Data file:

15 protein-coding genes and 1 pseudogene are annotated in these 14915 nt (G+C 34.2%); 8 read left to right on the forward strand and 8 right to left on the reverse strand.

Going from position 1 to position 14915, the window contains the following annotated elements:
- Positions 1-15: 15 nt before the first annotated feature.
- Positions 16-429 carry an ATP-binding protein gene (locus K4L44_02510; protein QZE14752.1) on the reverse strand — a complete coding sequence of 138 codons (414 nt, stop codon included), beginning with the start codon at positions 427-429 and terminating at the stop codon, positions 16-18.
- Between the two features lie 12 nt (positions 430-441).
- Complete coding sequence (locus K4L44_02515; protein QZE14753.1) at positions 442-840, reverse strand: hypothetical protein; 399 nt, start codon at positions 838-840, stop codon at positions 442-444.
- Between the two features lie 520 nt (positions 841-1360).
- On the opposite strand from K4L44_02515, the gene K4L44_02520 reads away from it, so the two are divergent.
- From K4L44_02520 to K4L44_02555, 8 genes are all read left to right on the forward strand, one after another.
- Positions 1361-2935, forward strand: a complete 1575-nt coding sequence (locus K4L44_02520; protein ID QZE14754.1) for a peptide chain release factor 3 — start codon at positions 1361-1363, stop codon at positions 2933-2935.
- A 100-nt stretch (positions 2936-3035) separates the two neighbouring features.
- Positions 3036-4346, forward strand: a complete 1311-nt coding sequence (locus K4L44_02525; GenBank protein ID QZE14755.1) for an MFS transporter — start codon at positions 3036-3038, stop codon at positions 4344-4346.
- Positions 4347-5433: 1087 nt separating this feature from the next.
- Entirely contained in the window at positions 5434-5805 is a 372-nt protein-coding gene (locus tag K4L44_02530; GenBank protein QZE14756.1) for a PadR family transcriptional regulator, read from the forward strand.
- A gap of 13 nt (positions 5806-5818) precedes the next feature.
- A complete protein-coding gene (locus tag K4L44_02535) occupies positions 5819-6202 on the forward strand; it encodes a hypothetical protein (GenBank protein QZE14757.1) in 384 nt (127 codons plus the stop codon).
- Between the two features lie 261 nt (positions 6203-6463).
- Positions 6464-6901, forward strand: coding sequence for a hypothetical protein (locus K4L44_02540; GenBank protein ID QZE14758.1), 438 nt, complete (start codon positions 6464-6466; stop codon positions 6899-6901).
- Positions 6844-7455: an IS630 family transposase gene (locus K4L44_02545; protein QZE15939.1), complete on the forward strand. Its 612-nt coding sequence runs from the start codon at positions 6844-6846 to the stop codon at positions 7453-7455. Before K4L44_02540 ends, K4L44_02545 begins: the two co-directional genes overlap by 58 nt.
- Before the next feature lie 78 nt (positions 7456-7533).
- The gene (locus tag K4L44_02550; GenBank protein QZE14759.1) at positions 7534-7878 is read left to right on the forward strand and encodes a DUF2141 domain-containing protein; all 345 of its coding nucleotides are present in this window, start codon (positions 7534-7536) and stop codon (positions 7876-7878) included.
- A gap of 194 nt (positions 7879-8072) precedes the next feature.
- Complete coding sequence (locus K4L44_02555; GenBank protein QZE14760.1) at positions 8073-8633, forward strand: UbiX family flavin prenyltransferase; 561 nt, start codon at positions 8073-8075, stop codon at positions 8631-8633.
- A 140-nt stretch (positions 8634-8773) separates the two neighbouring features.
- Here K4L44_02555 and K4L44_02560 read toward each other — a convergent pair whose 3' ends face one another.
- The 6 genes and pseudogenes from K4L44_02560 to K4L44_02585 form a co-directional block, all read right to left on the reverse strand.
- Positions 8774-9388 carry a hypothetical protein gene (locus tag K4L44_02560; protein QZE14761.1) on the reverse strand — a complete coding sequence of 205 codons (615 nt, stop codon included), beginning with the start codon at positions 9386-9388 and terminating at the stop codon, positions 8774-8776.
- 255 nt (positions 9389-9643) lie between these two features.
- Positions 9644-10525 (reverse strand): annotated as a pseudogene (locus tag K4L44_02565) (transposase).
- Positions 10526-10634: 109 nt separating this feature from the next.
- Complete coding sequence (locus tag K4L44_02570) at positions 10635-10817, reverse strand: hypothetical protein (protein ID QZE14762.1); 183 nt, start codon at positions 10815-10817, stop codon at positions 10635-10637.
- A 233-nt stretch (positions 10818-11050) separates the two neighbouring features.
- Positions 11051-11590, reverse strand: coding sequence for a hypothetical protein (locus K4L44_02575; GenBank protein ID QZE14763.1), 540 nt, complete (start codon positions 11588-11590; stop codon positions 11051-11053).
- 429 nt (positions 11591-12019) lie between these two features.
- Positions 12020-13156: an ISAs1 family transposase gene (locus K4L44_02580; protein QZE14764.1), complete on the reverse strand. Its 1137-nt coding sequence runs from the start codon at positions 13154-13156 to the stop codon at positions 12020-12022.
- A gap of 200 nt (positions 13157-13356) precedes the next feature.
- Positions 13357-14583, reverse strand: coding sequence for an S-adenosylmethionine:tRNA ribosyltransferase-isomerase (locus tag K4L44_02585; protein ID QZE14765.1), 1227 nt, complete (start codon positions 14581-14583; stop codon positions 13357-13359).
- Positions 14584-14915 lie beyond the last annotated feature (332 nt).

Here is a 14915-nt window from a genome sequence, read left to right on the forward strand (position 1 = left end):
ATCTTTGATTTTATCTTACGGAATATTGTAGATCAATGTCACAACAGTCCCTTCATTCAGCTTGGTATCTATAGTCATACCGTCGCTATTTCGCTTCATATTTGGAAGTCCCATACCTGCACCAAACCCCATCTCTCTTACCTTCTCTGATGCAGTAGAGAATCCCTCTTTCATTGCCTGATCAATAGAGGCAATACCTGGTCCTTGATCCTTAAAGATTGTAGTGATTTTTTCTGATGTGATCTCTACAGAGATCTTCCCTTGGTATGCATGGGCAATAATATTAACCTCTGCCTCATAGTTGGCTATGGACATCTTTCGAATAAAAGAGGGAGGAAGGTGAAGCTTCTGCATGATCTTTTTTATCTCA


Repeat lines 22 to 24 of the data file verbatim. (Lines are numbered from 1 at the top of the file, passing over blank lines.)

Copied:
- A gap of 194 nt (positions 7879-8072) precedes the next feature.
- Complete coding sequence (locus K4L44_02555; GenBank protein QZE14760.1) at positions 8073-8633, forward strand: UbiX family flavin prenyltransferase; 561 nt, start codon at positions 8073-8075, stop codon at positions 8631-8633.
- A 140-nt stretch (positions 8634-8773) separates the two neighbouring features.